Assistant Product Developer > Associate Product Developer > Product Developer >
Product Development Director > VP Product Development

 

 

 

Marketing Manager

A Marketing Manager analyzes consumer behavior and market trends to develop strategies designed to increase sales and raise the awareness of the brand at the consumer level.
The Marketing Manager is responsible for gaining visibility through advertising, events, partnerships and online tactics. This role often works with outside advertising agencies on ad development and media placement to identify the media outlets that best suit the brand and use the ad budget in the most effective manner. The Marketing Manager also plans special promotions and stunts, including pop-up shops and trunk shows, to gain consumer attention and garner interest from editors. It is also the Marketing Manger’s responsibility to find sponsorship opportunities and collaborations that would gain a larger audience for the brand through the partner company’s fan base. In addition, this position develops online campaigns and social media outreach to drive excitement and traffic to the brand’s website and retail partners.
The Marketing Manager is responsible for managing the budget, billing and forecasting for each project, insuring a measurable return on investment.

Qualifications

Education: College degree required. Experience leading marketing initiatives with demonstrable results at a fashion firm or agency.
Experience: Internships in the marketing department of a fashion firm
Personality/Skills: Excellent written and oral communication skills; analytical and data driven; creative problem solver; detail-oriented; energetic; ability to prioritize

Career Paths

Marketing Coordinator > Marketing Associate > Marketing Manager > Marketing Director

 

 

 

Fashion Account Executive (Sales Representative)

An Account Executive sells their company’s products out of a showroom to Fashion Buyers. Account Executives work hard to get the Buyers excited about each new product line and work with them to customize orders for their stores. This requires the Account Executive to have a good understanding of business, competitor/industry knowledge and an upbeat, motivated attitude. Account Executives often develop symbiotic relationships with Buyers; through trust and experience, they can help each other reach his/her financial goals—if an Account Executive can gain the trust of a Buyer and help them select items that will sell well in their store, then the Account Executive will get larger orders.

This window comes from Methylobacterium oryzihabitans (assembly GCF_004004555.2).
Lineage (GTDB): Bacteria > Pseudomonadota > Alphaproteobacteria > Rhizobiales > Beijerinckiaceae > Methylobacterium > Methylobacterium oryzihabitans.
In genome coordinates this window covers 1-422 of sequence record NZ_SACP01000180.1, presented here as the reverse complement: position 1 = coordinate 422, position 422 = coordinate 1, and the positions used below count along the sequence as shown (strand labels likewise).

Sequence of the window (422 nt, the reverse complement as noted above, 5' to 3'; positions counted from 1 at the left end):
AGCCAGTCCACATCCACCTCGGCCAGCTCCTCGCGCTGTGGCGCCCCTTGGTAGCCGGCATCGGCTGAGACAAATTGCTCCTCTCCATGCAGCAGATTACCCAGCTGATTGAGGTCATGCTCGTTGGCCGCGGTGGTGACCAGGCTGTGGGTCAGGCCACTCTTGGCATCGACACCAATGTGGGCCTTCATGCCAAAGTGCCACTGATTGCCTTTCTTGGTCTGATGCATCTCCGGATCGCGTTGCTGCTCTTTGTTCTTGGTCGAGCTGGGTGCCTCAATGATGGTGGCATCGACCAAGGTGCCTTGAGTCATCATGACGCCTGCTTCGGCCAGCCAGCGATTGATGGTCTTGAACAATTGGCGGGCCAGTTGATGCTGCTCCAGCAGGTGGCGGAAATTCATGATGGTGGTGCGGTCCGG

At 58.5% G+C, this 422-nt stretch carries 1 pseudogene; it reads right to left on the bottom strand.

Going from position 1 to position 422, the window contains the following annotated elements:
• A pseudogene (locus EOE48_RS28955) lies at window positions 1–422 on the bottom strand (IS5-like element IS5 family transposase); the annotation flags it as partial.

Account Executives can expect to be busiest during market week (which occurs 4-6 times a year) when the showroom is revealed for the first time and the Buyers come to place orders. During non-market week times, Account Executives are developing business plans, monitoring and reacting to how product is performing at retail, suggesting reorders for Buyers to place and insuring orders are processed properly.

Qualifications

Education: College degree required. Business or fashion merchandising coursework helpful.
Experience: Sales associate and/or corporate retail experiences are in helpful in understanding product, consumer habits and business operations.
Personality/Skills: Excellent communication skills, both written and oral; self motivated, competitive, upbeat; must love fashion and following trends; good analytical, negotiation, business skills; ability to work under pressure.

Career Paths

Assistant Account Executive > Associate Account Executive > Account Executive >
Account Executive Manager > VP of Sale

Fashion Public Relations Specialist

A Fashion Public Relations Specialist interacts with media and other outlets to ensure that the company’s products and corporate image remain favorable in the public eye. The PR Specialist strategizes new and creative ways to gain the attention of the media; often times, the PR Specialist will generate buzz by holding press conferences, working with magazine editors and bloggers, and sending press releases.

In order to develop and cultivate relationships with their media counterparts, a successful PR Specialist should have excellent written/oral and interpersonal skills. Members of the media are always looking for industry news so this relationship is important for both ends.

Qualifications:

Education: College degree required. Fashion Marketing and communications coursework helpful.
Experience: Internships in journalism or other media outlet.
Personality/Skills: Excellent communication skills, both written and oral; good interpersonal skills; energetic; must have fashion knowledge; ability to work under pressure.

Career Path:

Promotions Assistant > Public Relations Specialist > Public Relations Coordinator > Director of Public Relations

 

Fashion Buyer (Retail Buyer)

A Fashion Buyer is responsible for buying wholesale goods from vendors for a department store, retail chain or individual store (in a department store or retail chain, each Buyer is typically responsible for a category of business i.e. Women’s Shoes). The Buyer is ultimately accountable for the “bottom line”—selecting merchandise that the consumer will buy and that the store can make a profit from.